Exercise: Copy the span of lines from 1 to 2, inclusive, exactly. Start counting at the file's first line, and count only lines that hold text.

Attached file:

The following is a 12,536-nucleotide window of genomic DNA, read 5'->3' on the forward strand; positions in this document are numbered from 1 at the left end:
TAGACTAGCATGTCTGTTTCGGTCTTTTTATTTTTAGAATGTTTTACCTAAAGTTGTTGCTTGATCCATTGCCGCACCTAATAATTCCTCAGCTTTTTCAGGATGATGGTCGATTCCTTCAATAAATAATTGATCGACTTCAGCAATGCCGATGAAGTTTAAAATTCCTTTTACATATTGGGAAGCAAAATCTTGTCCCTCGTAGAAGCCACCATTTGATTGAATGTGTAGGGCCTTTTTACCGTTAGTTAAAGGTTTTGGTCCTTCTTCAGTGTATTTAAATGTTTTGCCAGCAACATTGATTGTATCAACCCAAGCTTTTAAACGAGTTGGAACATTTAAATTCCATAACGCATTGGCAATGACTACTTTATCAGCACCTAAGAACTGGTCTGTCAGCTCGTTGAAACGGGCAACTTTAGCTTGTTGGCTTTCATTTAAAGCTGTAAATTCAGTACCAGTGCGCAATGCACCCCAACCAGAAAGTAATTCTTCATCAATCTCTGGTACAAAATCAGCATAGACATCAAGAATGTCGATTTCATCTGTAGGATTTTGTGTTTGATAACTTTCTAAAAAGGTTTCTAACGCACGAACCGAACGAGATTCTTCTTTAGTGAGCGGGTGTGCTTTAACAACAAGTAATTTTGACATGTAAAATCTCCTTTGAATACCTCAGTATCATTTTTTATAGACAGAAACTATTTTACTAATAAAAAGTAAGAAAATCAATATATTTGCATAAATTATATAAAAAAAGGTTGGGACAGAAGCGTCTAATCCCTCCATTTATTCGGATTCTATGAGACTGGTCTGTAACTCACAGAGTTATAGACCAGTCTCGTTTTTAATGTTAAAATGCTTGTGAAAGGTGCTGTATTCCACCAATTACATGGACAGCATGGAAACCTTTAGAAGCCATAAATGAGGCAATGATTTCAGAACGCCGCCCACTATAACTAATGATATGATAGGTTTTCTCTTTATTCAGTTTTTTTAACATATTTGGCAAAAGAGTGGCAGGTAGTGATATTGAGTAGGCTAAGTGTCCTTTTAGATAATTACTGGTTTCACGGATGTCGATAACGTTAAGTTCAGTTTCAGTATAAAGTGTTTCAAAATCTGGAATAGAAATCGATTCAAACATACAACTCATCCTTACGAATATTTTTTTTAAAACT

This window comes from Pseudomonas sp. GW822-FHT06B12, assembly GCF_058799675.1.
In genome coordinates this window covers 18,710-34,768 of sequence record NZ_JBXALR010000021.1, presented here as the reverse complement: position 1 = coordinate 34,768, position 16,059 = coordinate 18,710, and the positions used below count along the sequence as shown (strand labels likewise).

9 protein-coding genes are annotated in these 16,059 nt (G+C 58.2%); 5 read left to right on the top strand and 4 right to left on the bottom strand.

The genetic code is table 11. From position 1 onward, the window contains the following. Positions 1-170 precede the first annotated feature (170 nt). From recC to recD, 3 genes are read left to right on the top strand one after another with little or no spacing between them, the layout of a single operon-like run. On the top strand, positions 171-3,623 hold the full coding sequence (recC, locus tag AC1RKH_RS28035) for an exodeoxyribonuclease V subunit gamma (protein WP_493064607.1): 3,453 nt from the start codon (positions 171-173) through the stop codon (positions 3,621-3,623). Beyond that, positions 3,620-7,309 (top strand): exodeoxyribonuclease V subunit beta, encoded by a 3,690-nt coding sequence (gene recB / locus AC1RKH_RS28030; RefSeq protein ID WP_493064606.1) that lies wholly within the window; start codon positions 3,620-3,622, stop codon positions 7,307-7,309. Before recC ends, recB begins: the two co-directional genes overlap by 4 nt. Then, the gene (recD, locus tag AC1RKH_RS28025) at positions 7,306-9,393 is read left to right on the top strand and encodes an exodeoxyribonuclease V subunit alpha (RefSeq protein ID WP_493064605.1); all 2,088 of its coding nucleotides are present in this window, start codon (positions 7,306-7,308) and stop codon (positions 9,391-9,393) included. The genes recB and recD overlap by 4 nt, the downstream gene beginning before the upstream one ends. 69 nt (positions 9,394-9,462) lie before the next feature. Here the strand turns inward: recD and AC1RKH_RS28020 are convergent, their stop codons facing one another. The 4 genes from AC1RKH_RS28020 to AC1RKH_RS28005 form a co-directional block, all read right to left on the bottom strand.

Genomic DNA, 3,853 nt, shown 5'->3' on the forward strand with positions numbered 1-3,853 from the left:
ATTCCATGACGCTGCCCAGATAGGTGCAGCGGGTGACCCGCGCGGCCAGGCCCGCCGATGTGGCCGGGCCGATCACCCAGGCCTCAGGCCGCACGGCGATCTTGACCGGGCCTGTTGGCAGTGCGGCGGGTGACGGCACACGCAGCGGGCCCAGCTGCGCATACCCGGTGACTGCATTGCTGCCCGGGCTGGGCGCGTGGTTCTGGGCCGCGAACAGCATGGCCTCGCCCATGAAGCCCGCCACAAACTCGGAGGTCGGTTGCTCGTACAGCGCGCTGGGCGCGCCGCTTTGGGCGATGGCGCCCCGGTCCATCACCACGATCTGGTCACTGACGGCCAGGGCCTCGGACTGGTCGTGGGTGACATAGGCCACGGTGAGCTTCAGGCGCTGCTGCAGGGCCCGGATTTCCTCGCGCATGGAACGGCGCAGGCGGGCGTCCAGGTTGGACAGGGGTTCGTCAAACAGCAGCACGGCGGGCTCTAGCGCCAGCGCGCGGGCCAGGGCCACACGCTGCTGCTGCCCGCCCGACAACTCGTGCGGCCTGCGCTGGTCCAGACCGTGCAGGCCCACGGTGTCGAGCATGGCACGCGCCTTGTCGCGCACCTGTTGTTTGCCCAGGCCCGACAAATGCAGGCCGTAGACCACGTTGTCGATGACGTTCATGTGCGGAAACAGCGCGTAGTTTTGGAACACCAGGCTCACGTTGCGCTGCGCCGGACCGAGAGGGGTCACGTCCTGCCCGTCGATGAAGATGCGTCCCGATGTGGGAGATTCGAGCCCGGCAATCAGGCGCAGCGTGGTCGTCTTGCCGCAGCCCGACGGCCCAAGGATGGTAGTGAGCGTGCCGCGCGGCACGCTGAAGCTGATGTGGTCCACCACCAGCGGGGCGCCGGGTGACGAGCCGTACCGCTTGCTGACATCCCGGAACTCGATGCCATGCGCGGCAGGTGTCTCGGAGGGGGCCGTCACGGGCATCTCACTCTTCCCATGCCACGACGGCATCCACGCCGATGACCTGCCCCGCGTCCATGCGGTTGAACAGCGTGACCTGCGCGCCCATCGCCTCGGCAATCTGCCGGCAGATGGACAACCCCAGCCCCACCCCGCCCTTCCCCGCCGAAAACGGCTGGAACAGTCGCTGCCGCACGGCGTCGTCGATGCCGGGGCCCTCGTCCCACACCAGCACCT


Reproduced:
The following is a 12,536-nucleotide window of genomic DNA, read 5'->3' on the forward strand; positions in this document are numbered from 1 at the left end:
TAGACTAGCATGTCTGTTTCGGTCTTTTTATTTTTAGAATGTTTTACCTAAAGTTGTTGCTTGATCCATTGCCGCACCTAATAATTCCTCAGCTTTTTCAGGATGATGGTCGATTCCTTCAATAAATAATTGATCGACTTCAGCAATGCCGATGAAGTTTAAAATTCCTTTTACATATTGGGAAGCAAAATCTTGTCCCTCGTAGAAGCCACCATTTGATTGAATGTGTAGGGCCTTTTTACCGTTAGTTAAAGGTTTTGGTCCTTCTTCAGTGTATTTAAATGTTTTGCCAGCAACATTGATTGTATCAACCCAAGCTTTTAAACGAGTTGGAACATTTAAATTCCATAACGCATTGGCAATGACTACTTTATCAGCACCTAAGAACTGGTCTGTCAGCTCGTTGAAACGGGCAACTTTAGCTTGTTGGCTTTCATTTAAAGCTGTAAATTCAGTACCAGTGCGCAATGCACCCCAACCAGAAAGTAATTCTTCATCAATCTCTGGTACAAAATCAGCATAGACATCAAGAATGTCGATTTCATCTGTAGGATTTTGTGTTTGATAACTTTCTAAAAAGGTTTCTAACGCACGAACCGAACGAGATTCTTCTTTAGTGAGCGGGTGTGCTTTAACAACAAGTAATTTTGACATGTAAAATCTCCTTTGAATACCTCAGTATCATTTTTTATAGACAGAAACTATTTTACTAATAAAAAGTAAGAAAATCAATATATTTGCATAAATTATATAAAAAAAGGTTGGGACAGAAGCGTCTAATCCCTCCATTTATTCGGATTCTATGAGACTGGTCTGTAACTCACAGAGTTATAGACCAGTCTCGTTTTTAATGTTAAAATGCTTGTGAAAGGTGCTGTATTCCACCAATTACATGGACAGCATGGAAACCTTTAGAAGCCATAAATGAGGCAATGATTTCAGAACGCCGCCCACTATAACTAATGATATGATAGGTTTTCTCTTTATTCAGTTTTTTTAACATATTTGGCAAAAGAGTGGCAGGTAGTGATATTGAGTAGGCTAAGTGTCCTTTTAGATAATTACTGGTTTCACGGATGTCGATAACGTTAAGTTCAGTTTCAGTATAAAGTGTTTCAAAATCTGGAATAGAAATCGATTCAAACATACAACTCATCCTTACGAATATTTTTTTTAAAACT